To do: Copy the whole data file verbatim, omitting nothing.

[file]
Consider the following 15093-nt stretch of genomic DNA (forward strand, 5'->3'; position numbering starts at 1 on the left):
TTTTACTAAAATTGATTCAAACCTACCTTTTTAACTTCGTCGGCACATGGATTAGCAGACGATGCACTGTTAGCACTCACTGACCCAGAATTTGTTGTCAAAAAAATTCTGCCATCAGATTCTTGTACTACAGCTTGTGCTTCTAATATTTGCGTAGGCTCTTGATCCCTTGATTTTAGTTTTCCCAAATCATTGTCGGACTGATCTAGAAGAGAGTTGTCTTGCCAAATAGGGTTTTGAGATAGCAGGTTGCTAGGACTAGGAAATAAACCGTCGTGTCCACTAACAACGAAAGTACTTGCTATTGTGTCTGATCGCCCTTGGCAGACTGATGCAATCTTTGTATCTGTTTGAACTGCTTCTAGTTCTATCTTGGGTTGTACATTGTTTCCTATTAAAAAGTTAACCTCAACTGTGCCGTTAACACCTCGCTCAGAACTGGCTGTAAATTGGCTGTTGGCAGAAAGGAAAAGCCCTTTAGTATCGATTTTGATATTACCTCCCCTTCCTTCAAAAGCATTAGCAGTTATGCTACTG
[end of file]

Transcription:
Consider the following 15093-nt stretch of genomic DNA (forward strand, 5'->3'; position numbering starts at 1 on the left):
TTTTACTAAAATTGATTCAAACCTACCTTTTTAACTTCGTCGGCACATGGATTAGCAGACGATGCACTGTTAGCACTCACTGACCCAGAATTTGTTGTCAAAAAAATTCTGCCATCAGATTCTTGTACTACAGCTTGTGCTTCTAATATTTGCGTAGGCTCTTGATCCCTTGATTTTAGTTTTCCCAAATCATTGTCGGACTGATCTAGAAGAGAGTTGTCTTGCCAAATAGGGTTTTGAGATAGCAGGTTGCTAGGACTAGGAAATAAACCGTCGTGTCCACTAACAACGAAAGTACTTGCTATTGTGTCTGATCGCCCTTGGCAGACTGATGCAATCTTTGTATCTGTTTGAACTGCTTCTAGTTCTATCTTGGGTTGTACATTGTTTCCTATTAAAAAGTTAACCTCAACTGTGCCGTTAACACCTCGCTCAGAACTGGCTGTAAATTGGCTGTTGGCAGAAAGGAAAAGCCCTTTAGTATCGATTTTGATATTACCTCCCCTTCCTTCAAAAGCATTAGCAGTTATGCTACTG